A pesticide is an all encompassing term for a chemical or substance that kills unwanted animals, insects, plants or other organisms. It’s usually used in relation to large-scale agriculture, but sometimes used for domestic or commercial purposes. While herbicides and insecticides often dominate the conversation around pesticides, there are actually many other targeted pesticide types, such as nematicides, rodenticides, avicides and molluscicides.
Each of these terms refers to a pesticide targeted to specific animal or group of animals. Molluscicides are designed to kill mollusks, specifically snails and slugs in agricultural circumstances. Although this may be a slightly overlooked type of pesticide, it’s critical to many large- and small-scale gardeners and farmers. Learn more about how molluscicides work, what they target and which chemicals are most effective.
Molluscicides are pesticides which kill mollusks, an animal phylum of tens of thousands of invertebrate creatures. Mollusks include octopi and squid, as well as snails and slugs, which are usually targeted by molluscicides.
Slugs and snails are well-known by farmers and gardeners as some of the most annoying and destructive pests. They can destroy the leaves and fruit of a large variety of plants, old and young, according to the University of California Integrated Pest Management Program.
“Snails and slugs feed on a variety of living plants and on decaying plant matter,” UC IPM explained. “They chew irregular holes with smooth edges in leaves and flowers and can clip succulent plant parts. They also can chew fruit and young plant bark. Because they prefer succulent foliage or flowers, they primarily are pests of seedlings and herbaceous plants, but they also are serious pests of ripening fruits that are close to the ground such as strawberries, artichokes, and tomatoes. They also will feed on foliage and fruit of some trees; citrus are especially susceptible to damage.”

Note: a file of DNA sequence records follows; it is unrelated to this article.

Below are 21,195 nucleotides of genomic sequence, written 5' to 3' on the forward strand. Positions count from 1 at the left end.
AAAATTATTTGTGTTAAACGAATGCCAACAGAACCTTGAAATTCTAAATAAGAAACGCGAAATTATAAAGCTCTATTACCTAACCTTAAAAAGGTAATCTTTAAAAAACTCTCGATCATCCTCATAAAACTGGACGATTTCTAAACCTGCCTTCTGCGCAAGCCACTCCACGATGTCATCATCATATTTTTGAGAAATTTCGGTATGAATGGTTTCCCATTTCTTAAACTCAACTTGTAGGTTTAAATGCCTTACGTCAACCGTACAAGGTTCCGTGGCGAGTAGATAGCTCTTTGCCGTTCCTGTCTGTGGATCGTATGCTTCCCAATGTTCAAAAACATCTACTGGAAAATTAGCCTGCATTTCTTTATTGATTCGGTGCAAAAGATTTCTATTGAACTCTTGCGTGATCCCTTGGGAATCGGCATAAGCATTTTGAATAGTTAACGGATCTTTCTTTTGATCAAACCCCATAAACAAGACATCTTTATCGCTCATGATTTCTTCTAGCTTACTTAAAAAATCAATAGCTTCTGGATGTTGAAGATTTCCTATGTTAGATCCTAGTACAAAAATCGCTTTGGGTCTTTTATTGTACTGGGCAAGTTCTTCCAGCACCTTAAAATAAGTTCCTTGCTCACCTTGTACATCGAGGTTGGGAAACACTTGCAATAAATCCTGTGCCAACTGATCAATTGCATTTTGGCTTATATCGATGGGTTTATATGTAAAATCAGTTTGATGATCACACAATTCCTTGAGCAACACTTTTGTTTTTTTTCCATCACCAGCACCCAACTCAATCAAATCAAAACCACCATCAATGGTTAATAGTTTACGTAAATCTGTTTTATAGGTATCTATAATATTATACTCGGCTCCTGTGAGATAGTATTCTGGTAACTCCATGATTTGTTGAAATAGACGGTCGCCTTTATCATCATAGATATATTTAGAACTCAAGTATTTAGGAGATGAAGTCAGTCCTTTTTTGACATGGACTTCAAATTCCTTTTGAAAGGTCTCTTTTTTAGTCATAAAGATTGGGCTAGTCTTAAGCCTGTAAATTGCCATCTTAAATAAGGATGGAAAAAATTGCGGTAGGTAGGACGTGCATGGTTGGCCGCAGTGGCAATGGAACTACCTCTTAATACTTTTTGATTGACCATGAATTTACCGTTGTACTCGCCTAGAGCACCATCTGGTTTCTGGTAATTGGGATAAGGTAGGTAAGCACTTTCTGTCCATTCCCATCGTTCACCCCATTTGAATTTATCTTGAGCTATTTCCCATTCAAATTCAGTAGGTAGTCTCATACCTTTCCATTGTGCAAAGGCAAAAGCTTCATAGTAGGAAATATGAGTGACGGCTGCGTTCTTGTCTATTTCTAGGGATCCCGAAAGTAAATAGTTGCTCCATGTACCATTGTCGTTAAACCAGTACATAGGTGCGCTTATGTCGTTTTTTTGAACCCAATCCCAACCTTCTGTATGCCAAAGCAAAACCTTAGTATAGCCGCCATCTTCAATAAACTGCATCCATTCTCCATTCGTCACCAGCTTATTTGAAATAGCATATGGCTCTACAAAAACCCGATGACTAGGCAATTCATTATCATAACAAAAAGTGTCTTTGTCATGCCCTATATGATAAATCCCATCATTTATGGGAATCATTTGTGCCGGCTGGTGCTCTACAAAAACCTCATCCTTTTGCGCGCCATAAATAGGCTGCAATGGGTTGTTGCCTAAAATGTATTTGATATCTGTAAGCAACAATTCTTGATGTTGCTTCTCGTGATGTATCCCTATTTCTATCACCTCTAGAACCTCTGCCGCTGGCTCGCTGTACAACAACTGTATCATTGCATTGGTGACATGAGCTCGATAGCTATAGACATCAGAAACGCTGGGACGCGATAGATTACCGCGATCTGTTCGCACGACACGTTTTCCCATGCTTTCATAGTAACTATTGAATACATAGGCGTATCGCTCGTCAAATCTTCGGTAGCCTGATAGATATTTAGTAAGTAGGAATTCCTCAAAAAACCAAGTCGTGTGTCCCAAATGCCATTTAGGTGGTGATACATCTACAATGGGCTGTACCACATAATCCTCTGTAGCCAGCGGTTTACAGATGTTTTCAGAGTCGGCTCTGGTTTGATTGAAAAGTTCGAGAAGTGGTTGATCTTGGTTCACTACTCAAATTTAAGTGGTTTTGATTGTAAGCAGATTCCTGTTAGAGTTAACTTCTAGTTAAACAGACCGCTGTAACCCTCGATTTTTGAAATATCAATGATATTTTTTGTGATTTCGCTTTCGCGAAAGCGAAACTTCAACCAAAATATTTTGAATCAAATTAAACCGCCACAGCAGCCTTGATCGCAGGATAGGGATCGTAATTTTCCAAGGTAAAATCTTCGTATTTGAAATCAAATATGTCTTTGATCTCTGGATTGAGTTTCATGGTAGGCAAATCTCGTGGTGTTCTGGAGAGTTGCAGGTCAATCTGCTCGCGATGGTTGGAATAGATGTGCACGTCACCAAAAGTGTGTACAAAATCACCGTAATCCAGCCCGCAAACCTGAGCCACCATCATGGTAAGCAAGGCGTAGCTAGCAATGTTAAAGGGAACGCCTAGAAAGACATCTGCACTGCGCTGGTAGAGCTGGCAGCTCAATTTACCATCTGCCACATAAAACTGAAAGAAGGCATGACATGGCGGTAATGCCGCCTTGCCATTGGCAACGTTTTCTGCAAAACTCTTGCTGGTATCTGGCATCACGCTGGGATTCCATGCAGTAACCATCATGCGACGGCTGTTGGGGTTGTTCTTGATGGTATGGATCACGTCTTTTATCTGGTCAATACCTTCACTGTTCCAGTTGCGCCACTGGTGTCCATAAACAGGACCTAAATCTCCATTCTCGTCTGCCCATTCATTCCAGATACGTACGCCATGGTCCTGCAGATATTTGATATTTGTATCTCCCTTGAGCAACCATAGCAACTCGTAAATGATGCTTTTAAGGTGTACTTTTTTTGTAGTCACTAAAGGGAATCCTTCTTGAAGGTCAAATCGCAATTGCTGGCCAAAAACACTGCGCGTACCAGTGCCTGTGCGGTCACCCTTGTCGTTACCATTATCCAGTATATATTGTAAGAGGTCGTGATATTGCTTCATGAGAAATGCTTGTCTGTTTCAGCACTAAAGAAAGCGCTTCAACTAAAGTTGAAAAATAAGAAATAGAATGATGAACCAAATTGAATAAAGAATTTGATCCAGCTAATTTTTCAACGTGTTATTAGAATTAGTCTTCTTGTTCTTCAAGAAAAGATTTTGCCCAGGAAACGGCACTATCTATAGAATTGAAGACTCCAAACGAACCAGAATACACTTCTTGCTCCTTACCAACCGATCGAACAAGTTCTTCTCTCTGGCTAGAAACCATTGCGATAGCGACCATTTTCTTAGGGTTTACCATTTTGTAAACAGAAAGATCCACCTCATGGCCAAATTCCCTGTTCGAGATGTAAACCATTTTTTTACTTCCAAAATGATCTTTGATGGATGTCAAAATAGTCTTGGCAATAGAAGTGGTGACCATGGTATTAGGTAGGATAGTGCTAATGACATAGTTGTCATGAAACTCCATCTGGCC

Luckily, these pests are easily noticeable by the silvery trails of dried mucus left behind by their foot. When farmers and gardeners spot the telltale signs and damage left behind by snails and slugs, it’s time to look to molluscicides for help.
As the U.S. Army Corps of Engineers explained, various types of molluscicides typically have similar modes of action. Molluscicides, sometimes referred to as bait, are touched or ingested by the slug or snail, then the chemicals manipulate the water balance of the animal. By affecting the amount of water in the mollusk’s body, the molluscicides put the slugs or snails on the path to organ failure and inhibit healthy body functions.
There are two forms of chemical molluscicides: oxidizing and non-oxidizing. The non-oxidizing are among the most popular because they’re more cost efficient. Although expensive in small quantities, non-oxidizing molluscicides are more effective in these small doses.
The Army Corps of Engineers outlined some of the most common non-oxidizing molluscicides including:
- Quanternary and polyquaternary ammonium compounds
- Aromatic hydrocarbons
- Endothall as the mono salt
- Metals like copper sulfate and their salts
Oxidizing compounds that can be used to combat snail and slug infestations include chlorine, chlorine dioxide, chloramines, ozone, bromine, hydrogen peroxide and potassium permanganate, according to the Army Core Engineers.
One of the most commonly used chemicals in molluscicides is metaldehyde. Used in Antimillace, Ariotox, Deadline, Halizan, Limatox, Namekil and Slug-Tox, this chemical has been popular since the late 1960s for attracting and killing slugs and snails.
Other uses for molluscicides
Aside from slugs and snails in the garden or on a farm, mollusks can also harm commercial and industrial business in bodies of water, Marrone Bio innovations explained. Mollusks can clog pipes, damage equipment and costs businesses significant amounts of money in lost efficiency.
Often people turn to molluscicides to get rid of these pests and keep business profitable. However, there are a variety of environmental factors to consider to avoid wide-spread pollution in the waterway.